LED oversupply likely to continue as suppliers add production capacity
IHS reports that suppliers, particularly in Asia, are increasing capital spending in MOCVD equipment because of government incentives.
Despite a major surplus in the light-emitting diode (LED) market, top suppliers are increasing their capital spending and production because of government incentives and in order to cash in on an expected boom in the lighting business.
Global shipments of metal organic chemical vapor-deposition (MOCVD) equipment—tools that are essential for LED manufacturing—are expected to rise by 17% in 2013, according to Alice Tao, senior analyst, LEDs and lighting for IHS. This will be the first annual growth for the MOCVD market since 2011, and will represent a major turnaround from the 70% plunge of 2012, as presented in Figure 1.
At the same time that growth is being projected, factory utilization rates are increasing for major LED companies in Asia. In South Korea, for instance, utilization rose to about 75% in the second quarter, up from 60% in 2012. Meanwhile, utilization for some Taiwanese and Chinese companies reached 90% in the second quarter.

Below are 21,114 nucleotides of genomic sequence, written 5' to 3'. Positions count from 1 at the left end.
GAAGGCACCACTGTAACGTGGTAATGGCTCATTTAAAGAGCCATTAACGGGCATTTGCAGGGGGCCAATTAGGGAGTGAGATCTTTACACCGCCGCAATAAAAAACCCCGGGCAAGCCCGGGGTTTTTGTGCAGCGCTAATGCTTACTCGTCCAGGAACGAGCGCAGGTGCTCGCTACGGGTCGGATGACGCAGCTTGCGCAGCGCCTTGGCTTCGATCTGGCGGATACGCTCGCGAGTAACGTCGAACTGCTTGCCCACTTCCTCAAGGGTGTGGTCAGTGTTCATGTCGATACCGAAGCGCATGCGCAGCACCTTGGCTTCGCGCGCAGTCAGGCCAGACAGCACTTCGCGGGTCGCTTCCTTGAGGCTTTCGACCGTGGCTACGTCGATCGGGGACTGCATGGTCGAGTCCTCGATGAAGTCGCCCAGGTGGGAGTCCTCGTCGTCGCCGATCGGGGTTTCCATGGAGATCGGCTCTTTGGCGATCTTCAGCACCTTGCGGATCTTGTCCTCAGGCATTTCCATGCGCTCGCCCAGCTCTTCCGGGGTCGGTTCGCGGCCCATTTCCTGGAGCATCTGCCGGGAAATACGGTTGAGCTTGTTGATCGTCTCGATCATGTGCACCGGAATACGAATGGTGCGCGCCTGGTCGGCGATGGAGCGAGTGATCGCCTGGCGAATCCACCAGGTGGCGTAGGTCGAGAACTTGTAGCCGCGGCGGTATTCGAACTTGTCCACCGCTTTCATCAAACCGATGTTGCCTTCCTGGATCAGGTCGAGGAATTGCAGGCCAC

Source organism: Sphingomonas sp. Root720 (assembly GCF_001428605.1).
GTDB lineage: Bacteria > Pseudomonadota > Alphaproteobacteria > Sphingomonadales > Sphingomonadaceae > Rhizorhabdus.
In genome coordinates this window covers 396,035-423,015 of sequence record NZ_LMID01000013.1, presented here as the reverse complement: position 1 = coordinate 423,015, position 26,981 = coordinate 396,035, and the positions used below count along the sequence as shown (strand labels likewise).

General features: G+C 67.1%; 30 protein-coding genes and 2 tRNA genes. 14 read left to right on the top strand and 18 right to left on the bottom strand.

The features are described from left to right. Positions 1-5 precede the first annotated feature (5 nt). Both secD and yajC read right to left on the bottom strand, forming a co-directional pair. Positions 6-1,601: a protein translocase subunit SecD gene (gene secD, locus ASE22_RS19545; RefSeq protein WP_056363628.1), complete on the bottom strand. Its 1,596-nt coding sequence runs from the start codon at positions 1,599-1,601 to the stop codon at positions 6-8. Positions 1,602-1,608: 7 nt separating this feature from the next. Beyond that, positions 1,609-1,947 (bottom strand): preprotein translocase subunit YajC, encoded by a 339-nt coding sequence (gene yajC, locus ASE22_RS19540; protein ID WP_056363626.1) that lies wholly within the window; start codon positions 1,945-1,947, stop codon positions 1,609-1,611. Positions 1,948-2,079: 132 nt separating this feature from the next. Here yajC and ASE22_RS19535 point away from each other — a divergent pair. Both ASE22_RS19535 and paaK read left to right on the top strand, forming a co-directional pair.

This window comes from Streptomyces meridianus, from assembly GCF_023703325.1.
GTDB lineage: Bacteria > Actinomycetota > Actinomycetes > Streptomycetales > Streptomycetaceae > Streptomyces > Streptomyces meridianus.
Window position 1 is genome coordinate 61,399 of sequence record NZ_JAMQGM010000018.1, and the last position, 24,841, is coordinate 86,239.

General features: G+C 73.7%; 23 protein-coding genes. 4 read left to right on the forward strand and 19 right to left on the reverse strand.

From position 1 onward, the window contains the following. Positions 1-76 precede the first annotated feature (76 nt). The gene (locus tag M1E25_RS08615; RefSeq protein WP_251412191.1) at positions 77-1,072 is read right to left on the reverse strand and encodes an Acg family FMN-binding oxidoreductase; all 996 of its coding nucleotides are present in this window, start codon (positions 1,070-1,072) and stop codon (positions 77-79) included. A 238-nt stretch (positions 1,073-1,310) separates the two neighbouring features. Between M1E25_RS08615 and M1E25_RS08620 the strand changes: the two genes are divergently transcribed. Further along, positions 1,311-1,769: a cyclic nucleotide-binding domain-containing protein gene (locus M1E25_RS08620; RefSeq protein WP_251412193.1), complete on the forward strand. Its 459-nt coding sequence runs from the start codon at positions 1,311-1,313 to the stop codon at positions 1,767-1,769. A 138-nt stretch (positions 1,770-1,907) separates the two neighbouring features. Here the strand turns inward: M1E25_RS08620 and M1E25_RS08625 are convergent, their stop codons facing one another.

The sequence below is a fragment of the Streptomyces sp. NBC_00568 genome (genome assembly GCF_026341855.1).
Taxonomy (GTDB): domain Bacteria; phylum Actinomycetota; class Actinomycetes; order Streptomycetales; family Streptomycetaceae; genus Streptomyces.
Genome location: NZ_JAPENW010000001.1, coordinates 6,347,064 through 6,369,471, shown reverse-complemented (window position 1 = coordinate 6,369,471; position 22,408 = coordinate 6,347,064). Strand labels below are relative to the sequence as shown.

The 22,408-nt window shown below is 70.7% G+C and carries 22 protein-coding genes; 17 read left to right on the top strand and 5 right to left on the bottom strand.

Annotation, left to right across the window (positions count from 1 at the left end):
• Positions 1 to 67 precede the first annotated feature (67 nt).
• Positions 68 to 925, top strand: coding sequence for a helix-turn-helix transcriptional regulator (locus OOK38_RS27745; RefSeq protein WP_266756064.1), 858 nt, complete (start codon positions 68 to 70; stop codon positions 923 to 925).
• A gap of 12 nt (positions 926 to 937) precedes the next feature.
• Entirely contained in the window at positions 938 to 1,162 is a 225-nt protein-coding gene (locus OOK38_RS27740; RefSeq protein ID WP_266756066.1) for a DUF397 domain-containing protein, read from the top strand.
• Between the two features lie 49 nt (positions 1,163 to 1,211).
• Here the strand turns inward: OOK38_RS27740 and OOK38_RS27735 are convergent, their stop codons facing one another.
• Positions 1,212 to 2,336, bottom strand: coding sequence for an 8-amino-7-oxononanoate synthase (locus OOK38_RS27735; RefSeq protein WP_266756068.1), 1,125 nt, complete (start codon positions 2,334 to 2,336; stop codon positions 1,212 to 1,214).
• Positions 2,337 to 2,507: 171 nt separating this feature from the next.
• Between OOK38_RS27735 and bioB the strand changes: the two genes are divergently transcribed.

The spending and boosting of utilization rates alike are occurring despite a glut of supply that has plagued the market since 2010. The surplus started when LED suppliers made major investments in capacity in 2010 and 2011, stemming from the efforts of local governments in China to subsidize MOCVD purchasing. Governments are helping fund the procurement of MOCVD by to 80% of the total price of the equipment.
Many of these companies also are increasing production in the belief that they can capitalize on upcoming fast growth in the market for LEDs used in lighting.
“The global market for LED lighting is expected to double during the next three years,” noted Tao. “The prospect of this massive growth is irresistible to LED suppliers, who don’t want to be caught short of supply during this expected boom. But given the rising investments in manufacturing equipment, the acute LED oversupply already in existence is expected to continue through 2016.”
The supply of LEDs, measured in terms of manufactured die, is expected to exceed demand by 69% in 2013 and in 2014, as presented in Figure 2. The glut will decline slightly to 61% in 2015 and then to 40% in 2016.
Major LED suppliers include San’an, Elec-tech of China, Samsung and Seoul Semiconductor of South Korea, Epistar of Taiwan, and other companies including Philips Lumileds of the United States and Osram of Germany.
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Before the calendar turned, 2016 already had the makings of a pivotal year for manufacturing, and for the world.
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